A New Mexico resident’s home security camera captured footage of a “bolide” meteor streaking across the night sky on July 28.
Collin Delker, who lives in Albuquerque, said his camera recorded the video on the northeast side of the city at 8:55 p.m. Tuesday.
Local news media reported two meteor showers were expected in the area between Tuesday evening and Wednesday called the Southern Delta Aquariids and the Alpha Capricornids.
Meteors or asteroids that are categorized as “bolide” are due to the light that’s emitted once the space debris explodes in the atmosphere, according to American Meteor Society (AMS).
“The Alpha Capricornids are active from July 3 through August 15 with a ‘plateau-like’ maximum centered on July 30,” according to AMS. “This shower is not very strong and rarely produces in excess of five shower members per hour. What is notable about this shower is the number of bright fireballs produced during its activity period. This shower is seen equally well on either side of the equator.”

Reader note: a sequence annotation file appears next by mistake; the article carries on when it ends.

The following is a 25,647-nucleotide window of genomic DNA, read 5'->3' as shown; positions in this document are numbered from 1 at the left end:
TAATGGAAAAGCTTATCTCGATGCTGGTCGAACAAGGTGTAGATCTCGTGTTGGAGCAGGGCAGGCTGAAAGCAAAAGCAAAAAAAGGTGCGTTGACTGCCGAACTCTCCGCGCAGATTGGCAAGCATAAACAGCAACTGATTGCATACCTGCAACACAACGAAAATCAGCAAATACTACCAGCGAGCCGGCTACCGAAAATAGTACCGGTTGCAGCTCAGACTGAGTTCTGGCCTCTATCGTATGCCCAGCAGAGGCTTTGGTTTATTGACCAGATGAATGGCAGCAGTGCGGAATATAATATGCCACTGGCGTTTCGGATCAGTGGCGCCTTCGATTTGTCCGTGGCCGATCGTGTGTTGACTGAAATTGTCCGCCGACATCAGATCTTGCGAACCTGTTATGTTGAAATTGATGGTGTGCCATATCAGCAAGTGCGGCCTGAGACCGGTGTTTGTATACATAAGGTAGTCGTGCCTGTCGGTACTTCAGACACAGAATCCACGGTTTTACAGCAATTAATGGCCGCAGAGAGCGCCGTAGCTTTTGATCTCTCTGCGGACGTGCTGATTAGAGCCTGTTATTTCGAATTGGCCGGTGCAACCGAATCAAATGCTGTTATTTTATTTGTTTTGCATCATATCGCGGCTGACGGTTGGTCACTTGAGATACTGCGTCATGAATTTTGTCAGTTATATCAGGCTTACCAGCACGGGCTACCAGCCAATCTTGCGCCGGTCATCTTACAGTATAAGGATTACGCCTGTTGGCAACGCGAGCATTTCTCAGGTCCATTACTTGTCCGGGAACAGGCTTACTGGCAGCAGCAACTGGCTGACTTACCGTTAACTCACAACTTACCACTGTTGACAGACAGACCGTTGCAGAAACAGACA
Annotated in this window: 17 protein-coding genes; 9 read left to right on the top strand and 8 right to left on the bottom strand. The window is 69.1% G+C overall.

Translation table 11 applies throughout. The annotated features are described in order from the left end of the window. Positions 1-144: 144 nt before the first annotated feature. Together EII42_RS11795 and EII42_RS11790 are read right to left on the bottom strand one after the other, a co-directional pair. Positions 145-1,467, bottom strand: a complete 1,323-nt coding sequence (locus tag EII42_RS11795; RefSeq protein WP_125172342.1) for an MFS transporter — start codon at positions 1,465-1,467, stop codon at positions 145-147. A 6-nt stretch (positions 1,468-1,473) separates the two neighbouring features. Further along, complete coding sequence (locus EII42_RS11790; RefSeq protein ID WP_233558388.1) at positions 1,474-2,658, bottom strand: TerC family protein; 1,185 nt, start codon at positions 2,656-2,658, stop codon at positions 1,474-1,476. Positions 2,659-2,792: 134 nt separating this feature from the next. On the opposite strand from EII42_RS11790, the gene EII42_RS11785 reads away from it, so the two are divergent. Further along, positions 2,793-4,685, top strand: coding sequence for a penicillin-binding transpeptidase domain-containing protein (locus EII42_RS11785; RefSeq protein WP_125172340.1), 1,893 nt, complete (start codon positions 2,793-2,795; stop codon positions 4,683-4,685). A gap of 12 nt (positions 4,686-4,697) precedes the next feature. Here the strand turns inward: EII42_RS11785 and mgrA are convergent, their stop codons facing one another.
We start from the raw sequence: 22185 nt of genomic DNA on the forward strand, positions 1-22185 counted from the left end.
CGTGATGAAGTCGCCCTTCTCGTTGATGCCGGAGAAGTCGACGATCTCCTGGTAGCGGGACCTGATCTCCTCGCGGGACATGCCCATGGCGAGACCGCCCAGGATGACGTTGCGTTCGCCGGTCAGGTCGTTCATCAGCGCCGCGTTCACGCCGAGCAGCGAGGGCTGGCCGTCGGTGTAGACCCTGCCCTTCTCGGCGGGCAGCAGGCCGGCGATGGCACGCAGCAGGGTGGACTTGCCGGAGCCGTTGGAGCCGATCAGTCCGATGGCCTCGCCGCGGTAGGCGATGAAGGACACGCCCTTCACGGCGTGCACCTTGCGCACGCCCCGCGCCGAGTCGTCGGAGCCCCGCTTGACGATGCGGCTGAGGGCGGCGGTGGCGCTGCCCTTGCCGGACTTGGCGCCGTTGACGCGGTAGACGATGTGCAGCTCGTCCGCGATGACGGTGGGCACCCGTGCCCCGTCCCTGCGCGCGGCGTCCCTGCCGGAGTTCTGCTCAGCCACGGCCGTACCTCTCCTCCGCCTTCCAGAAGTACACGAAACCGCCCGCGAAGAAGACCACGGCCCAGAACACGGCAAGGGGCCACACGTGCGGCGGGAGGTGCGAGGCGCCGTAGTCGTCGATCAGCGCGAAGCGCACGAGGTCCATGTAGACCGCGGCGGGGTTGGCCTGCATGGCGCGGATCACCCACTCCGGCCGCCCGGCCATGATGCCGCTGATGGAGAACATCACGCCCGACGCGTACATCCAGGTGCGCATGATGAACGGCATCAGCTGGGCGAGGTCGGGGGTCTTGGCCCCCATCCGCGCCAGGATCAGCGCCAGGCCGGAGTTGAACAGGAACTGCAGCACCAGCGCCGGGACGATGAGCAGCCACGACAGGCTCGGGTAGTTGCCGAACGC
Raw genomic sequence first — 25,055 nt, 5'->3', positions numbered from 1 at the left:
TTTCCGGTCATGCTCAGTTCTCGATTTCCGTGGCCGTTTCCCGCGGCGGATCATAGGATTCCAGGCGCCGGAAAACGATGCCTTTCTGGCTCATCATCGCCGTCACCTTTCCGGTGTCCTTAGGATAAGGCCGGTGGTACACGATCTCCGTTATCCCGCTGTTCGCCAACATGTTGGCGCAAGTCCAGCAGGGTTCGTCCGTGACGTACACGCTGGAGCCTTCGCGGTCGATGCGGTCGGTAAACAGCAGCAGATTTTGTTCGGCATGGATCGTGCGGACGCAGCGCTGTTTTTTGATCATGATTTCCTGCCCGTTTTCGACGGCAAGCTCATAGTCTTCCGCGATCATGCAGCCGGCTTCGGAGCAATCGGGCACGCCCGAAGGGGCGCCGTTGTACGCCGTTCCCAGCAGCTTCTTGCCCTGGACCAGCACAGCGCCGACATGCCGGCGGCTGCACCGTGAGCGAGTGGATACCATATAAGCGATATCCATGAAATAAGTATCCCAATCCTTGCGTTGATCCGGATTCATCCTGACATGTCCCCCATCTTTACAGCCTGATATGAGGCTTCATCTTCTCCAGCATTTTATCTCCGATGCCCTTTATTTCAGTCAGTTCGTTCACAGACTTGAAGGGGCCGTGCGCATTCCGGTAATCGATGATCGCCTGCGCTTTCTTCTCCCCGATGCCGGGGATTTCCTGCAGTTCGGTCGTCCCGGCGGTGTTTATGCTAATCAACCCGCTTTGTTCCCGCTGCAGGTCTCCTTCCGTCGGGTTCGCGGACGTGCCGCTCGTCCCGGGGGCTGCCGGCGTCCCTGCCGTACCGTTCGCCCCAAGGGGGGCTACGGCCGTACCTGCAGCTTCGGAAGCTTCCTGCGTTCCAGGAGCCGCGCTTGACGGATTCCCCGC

As for the Southern Delta Aquariids, AMS states that these showers will be active between July 12th to Aug. 23rd, 2020.
“The Delta Aquariids are another strong shower best seen from the southern tropics. North of the equator the radiant is located lower in the southern sky and therefore rates are less than seen from further south. These meteors produce good rates for a week centered on the night of maximum. These are usually faint meteors that lack both persistent trains and fireballs,” AMS stated on its website.
Storyful contributed to this report.